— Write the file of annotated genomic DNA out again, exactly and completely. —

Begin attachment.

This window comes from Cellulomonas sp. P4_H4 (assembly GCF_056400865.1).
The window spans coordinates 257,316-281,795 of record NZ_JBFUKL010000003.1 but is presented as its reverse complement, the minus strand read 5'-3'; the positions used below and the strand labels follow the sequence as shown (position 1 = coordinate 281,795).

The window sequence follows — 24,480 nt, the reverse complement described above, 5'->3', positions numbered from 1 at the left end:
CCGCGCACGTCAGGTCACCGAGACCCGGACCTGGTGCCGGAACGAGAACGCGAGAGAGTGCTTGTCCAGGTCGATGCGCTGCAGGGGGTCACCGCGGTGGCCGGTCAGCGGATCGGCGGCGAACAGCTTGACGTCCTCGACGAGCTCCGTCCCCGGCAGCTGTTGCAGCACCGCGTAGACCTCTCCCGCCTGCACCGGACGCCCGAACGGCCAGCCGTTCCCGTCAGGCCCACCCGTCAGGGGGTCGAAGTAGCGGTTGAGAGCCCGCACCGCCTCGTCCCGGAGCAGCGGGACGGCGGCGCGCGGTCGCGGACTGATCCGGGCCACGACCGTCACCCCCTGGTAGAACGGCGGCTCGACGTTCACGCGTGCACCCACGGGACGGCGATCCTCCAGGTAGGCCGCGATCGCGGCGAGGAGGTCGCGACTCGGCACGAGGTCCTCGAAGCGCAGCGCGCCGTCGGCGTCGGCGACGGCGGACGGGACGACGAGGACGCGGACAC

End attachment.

This window comes from Cellulomonas sp. P4_H4 (assembly GCF_056400865.1).
The window spans coordinates 257,316-281,795 of record NZ_JBFUKL010000003.1 but is presented as its reverse complement, the minus strand read 5'-3'; the positions used below and the strand labels follow the sequence as shown (position 1 = coordinate 281,795).

The window sequence follows — 24,480 nt, the reverse complement described above, 5'->3', positions numbered from 1 at the left end:
CCGCGCACGTCAGGTCACCGAGACCCGGACCTGGTGCCGGAACGAGAACGCGAGAGAGTGCTTGTCCAGGTCGATGCGCTGCAGGGGGTCACCGCGGTGGCCGGTCAGCGGATCGGCGGCGAACAGCTTGACGTCCTCGACGAGCTCCGTCCCCGGCAGCTGTTGCAGCACCGCGTAGACCTCTCCCGCCTGCACCGGACGCCCGAACGGCCAGCCGTTCCCGTCAGGCCCACCCGTCAGGGGGTCGAAGTAGCGGTTGAGAGCCCGCACCGCCTCGTCCCGGAGCAGCGGGACGGCGGCGCGCGGTCGCGGACTGATCCGGGCCACGACCGTCACCCCCTGGTAGAACGGCGGCTCGACGTTCACGCGTGCACCCACGGGACGGCGATCCTCCAGGTAGGCCGCGATCGCGGCGAGGAGGTCGCGACTCGGCACGAGGTCCTCGAAGCGCAGCGCGCCGTCGGCGTCGGCGACGGCGGACGGGACGACGAGGACGCGGACAC